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I want to use a Python module (https://github.com/Belval/pdf2image) in my commercial software. This module is licensed under the MIT license whereas the library (Poppler) it is built on is licensed under the GPLv2 or GPLv3 license.

  1. So, if I use this Python module in my software, will it be under MIT or GPL license?
  2. Will I have to make my software's code available to the end users?
  3. What other restrictions, if any, will my software be subjected to?

Sorry if this has already been asked, I couldn't find a situation specific answer. Thank you.

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There is uncertainty about whether or not dynamic linking makes a derivative work and thus engages the GPL (pro, con). But reading the python module's README, it seems to me that the developers have already thought carefully about this.

Although pdf2image does use poppler, it only uses two commands, which it invokes through userspace ("A python module that wraps pdftoppm and pdftocairo to convert PDF"). It is generally accepted that "A main program that uses simple fork and exec to invoke plug-ins and does not establish intimate communication between them results in the plug-ins being a separate program". Looking at eg lines 156-169 of pdf2image.py, it very much looks to me as if they are building a simple command line to invoke a poppler tool using only its standard command-line flags.

Assuming this to be true, then, how does it affect you? You're building a complete product, so unlike the pdf2image developers you will need to redistribute poppler. That will give you source-redistribution and labelling obligations which are detailed in eg GPLv3 s6, but only with respect to the poppler code. Taking your specific questions:

  1. So, if I use this Python module in my software, will it be under MIT or GPL license?

pdf2image is licensed to you under the term of the MIT licence, and so that's what you'll use it under.

  1. Will I have to make my software's code available to the end users?

The use and redistribution of poppler solely as described above will not require you to do so.

  1. What other restrictions, if any, will my software be subjected to?

Apart from those detailed above, none that I can think of as a result of your use of poppler.

But of course IANAL/IANYL, so you should get professional legal advice before betting a company on this.

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  • Per s5's discussion of "aggregates," you may also need to permit the end user to directly invoke poppler ("...if the compilation and its resulting copyright are not used to limit the access or legal rights of the compilation's users beyond what the individual works permit."). Also, if you are going to put this on hardware and distribute that, then you have to contend with the anti-Tivoization rules in s6. You probably don't want to use this technique to construct a DRM system (see s3), though I doubt OP is doing that. Finally, you may have patent obligations under s11. – Kevin Jul 7 at 17:40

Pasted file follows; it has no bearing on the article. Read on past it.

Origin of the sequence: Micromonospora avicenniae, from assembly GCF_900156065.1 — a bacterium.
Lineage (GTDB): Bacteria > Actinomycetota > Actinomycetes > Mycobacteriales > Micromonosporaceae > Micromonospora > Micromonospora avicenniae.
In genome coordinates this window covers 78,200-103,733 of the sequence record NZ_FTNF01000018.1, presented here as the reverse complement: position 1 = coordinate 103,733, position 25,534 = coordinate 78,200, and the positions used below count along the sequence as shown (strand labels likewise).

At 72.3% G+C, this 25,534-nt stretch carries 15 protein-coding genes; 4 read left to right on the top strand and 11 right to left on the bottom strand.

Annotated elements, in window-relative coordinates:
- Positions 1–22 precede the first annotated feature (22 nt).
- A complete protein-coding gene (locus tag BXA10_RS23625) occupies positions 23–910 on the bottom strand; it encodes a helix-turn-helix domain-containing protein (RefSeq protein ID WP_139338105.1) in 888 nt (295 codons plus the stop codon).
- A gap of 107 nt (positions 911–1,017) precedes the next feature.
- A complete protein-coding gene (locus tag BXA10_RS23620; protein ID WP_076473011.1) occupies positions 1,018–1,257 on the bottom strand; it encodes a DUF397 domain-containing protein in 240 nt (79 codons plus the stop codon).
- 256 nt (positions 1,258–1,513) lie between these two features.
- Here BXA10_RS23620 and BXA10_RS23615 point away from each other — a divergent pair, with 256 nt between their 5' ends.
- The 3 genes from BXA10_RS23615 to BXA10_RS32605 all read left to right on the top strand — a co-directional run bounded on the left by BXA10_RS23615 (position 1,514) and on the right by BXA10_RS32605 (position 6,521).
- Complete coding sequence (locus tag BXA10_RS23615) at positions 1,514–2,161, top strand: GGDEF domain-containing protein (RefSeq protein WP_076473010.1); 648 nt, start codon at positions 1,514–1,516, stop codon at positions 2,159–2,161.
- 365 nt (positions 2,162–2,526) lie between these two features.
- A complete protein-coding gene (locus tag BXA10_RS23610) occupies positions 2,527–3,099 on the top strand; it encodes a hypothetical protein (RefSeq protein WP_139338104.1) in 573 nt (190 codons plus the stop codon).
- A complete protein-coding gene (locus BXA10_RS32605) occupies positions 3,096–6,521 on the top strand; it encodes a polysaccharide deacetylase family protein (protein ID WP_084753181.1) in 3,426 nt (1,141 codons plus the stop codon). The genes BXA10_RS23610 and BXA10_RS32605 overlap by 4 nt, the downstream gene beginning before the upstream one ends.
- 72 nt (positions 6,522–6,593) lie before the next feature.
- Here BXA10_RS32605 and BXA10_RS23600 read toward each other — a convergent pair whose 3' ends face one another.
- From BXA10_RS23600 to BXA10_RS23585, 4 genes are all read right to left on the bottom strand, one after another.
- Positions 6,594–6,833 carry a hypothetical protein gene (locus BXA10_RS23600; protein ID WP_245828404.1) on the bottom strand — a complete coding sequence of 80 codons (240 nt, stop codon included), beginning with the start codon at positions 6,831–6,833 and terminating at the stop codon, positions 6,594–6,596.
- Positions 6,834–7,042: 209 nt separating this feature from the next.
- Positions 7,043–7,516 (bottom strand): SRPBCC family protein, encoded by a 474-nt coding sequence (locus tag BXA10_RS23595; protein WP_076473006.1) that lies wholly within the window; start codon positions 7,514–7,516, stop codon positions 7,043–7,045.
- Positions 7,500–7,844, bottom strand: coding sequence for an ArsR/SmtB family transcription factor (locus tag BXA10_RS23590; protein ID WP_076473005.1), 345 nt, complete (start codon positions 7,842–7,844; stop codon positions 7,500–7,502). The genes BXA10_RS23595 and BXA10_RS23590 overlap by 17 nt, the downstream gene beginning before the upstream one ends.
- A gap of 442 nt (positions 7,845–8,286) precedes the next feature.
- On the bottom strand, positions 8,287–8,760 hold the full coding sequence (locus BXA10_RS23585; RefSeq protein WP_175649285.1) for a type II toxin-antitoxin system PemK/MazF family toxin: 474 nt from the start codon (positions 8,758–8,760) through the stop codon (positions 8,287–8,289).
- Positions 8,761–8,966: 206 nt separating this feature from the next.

• @Kevin your arguments are specific to GPLv3. poppler is available under GPLv2 or v3, at the recipient's choice, so OP can sidestep them if sie needs by choosing solely v2. – MadHatter Jul 7 at 19:22
  • IIRC "aggregates" and the anti-DRM language are both in GPLv2. – Kevin Jul 7 at 21:36
  • @MadHatter Thank you for the detailed answer, can you please explain this in a simple language to me? "..so unlike the pdf2image developers you will need to redistribute poppler. That will give you source-redistribution and labelling obligations which are detailed in eg GPLv3 s6, but only with respect to the poppler code" – Piyush Agrawal Jul 8 at 0:10
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    @PiyushAgrawal you are expected to have read and understood the licences you're using. GPLv3 s6 is written in pretty clear terms; it seems likely that your conveyance of the poppler code will fall under with s6a or s6b (at your choice), so depending on which you choose, you either have to give all your customers a copy of the poppler source code and the GPL, or you have to give them a written offer to do so on request. You also have to preserve the copyright notices from poppler "conspicuously and appropriately", and to make it clear that GPL-covered code is included, and without warranty. – MadHatter Jul 8 at 5:26

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